He served as a selector for South Africa, managed the side that toured England in 1960, captained by Jackie McGlew. He died in Durban
Frank Mitchell (sportsman, born 1872)
Frank Mitchell was an international cricketer and rugby union player. Born on 13 August 1872 in Market Weighton, Mitchell was schooled at St Peter's School in York and captained the school side for two years before moving to Brighton, where he took up employment as a schoolmaster for another two years; this meant that when he went up to Cambridge University, where he was admitted to Caius College, he was older and more experienced than many of his contemporaries, he swiftly moved into the University side, where he remained from 1894 to 1897. It was as captain of the University side in 1896 that Mitchell instructed his bowler to give away runs so that Oxford University would not be required to follow-on their innings. Protests came in newspapers about this; the tactic itself, did not help Cambridge win – they went on to lose the match by four wickets. In 1894 Mitchell first played for Yorkshire, in 1898–99 he was selected to tour South Africa with Lord Hawke, it was on this tour that he played two representative matches for England that became recognised as official Test matches.
His performance on that tour helped consolidate his place in the Yorkshire squad for the following season. Mitchell returned to South Africa in the Queen's Own Yorkshire Dragoons, where he fought in the Second Boer War, which saw him miss the entire 1900 English cricket season. In 1901 he was back playing for Yorkshire, making seven centuries in a season that earned him the accolade as one of the Wisden Cricketers of the Year in 1902. In the 1901–02 winter, Mitchell toured America with Bernard Bosanquet's team, but left early as he had made arrangements to go to Johannesburg. Whilst in Johannesburg he played cricket for the Transvaal, whom he captained to success in the Currie Cup, South Africa's domestic first-class cricket competition, in 1902–03 and 1903–04; when he returned to England in 1904 it was as captain of the South African cricket team, which makes him one of the fourteen players to have played Test cricket for more than one country. Mitchell's first-class cricket career was at a hiatus, until he returned to captain South Africa in a disastrous campaign in the 1912 Triangular Tournament in England.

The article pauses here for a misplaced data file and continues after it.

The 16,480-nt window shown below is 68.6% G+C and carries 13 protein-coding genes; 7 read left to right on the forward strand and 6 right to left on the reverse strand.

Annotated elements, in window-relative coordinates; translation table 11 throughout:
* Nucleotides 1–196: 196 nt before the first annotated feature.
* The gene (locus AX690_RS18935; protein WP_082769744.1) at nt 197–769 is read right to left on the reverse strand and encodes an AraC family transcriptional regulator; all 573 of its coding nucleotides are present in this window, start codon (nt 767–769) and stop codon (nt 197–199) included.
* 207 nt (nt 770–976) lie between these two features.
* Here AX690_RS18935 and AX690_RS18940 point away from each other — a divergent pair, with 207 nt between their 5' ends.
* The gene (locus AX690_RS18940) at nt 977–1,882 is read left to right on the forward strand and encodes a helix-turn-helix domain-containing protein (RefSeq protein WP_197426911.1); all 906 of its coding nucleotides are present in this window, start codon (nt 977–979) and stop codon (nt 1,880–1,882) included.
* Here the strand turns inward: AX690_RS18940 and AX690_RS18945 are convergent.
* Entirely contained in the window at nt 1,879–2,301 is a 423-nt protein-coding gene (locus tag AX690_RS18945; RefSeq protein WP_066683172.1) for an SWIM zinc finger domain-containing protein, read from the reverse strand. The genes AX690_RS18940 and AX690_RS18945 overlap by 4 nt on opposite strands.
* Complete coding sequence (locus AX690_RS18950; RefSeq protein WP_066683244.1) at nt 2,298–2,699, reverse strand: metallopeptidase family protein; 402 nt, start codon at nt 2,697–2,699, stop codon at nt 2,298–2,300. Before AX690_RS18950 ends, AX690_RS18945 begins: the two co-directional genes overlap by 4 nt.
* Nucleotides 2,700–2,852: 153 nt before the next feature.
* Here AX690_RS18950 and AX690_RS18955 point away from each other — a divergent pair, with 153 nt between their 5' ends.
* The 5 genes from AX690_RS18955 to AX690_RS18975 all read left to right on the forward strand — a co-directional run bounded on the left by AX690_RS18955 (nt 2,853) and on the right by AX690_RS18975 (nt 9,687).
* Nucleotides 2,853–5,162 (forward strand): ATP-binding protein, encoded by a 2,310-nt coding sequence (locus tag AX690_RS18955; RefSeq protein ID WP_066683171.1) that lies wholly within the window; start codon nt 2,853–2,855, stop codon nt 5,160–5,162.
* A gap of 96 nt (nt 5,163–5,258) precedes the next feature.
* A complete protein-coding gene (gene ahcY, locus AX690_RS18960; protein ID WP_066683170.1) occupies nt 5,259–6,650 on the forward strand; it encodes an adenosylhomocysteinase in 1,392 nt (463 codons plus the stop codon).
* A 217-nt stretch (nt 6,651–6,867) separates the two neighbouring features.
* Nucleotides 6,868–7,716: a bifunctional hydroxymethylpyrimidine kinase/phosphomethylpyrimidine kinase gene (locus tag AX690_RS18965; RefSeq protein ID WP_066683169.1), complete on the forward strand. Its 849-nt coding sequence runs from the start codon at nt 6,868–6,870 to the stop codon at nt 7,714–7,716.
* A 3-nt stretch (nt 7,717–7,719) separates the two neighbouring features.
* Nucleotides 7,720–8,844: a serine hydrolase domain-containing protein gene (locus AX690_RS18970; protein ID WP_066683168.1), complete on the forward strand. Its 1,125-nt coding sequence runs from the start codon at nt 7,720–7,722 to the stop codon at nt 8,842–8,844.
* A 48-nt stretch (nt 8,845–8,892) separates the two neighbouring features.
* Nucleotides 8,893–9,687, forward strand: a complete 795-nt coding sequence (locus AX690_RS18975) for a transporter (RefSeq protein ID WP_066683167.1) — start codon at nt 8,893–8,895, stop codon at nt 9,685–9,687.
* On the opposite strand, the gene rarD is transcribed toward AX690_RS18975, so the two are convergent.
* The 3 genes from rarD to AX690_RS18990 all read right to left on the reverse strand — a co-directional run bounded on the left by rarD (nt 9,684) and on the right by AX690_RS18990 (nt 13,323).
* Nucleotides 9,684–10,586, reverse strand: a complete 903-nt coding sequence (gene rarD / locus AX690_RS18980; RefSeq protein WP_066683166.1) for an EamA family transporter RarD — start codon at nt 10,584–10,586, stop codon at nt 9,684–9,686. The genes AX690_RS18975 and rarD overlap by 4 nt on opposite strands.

Mitchell returned to England, playing first-class cricket only once more, for the Marylebone Cricket Club against Cambridge University in 1914. He died 11 October 1935 in London. At Cambridge he won blues at rugby and at putting the weight, he was captained at rugby. Mitchell went on to play for Blackheath and won six caps for England at rugby between 1895 and 1896 as a forward in what was recognised as a strong pack, he kept goal for Sussex at soccer. Mitchell wrote about rugby. For example, he contributed a chapter entitled Forward Play to a book by Bertram Fletcher Robinson, Rugby Football republished in facsimile form. In World War I, he returned to active duty, rose to the rank of lieutenant colonel and was mentioned in despatches. After hostilities ended, he watched one of his sons, play cricket for Kent, corresponded for The Cricketer before his sudden death in 1935, aged 63. List of cricketers who have played for more than one international team Media related to Frank Mitchell at Wikimedia Commons Photograph of Frank Mitchell Cricinfo page on Frank Mitchell Frank Mitchell's citation as one of the Cricketers of the Year in the 1902 Wisden Cricketers' Almanack Frank Mitchell's obituary in the 1936 Wisden Cricketers' Almanack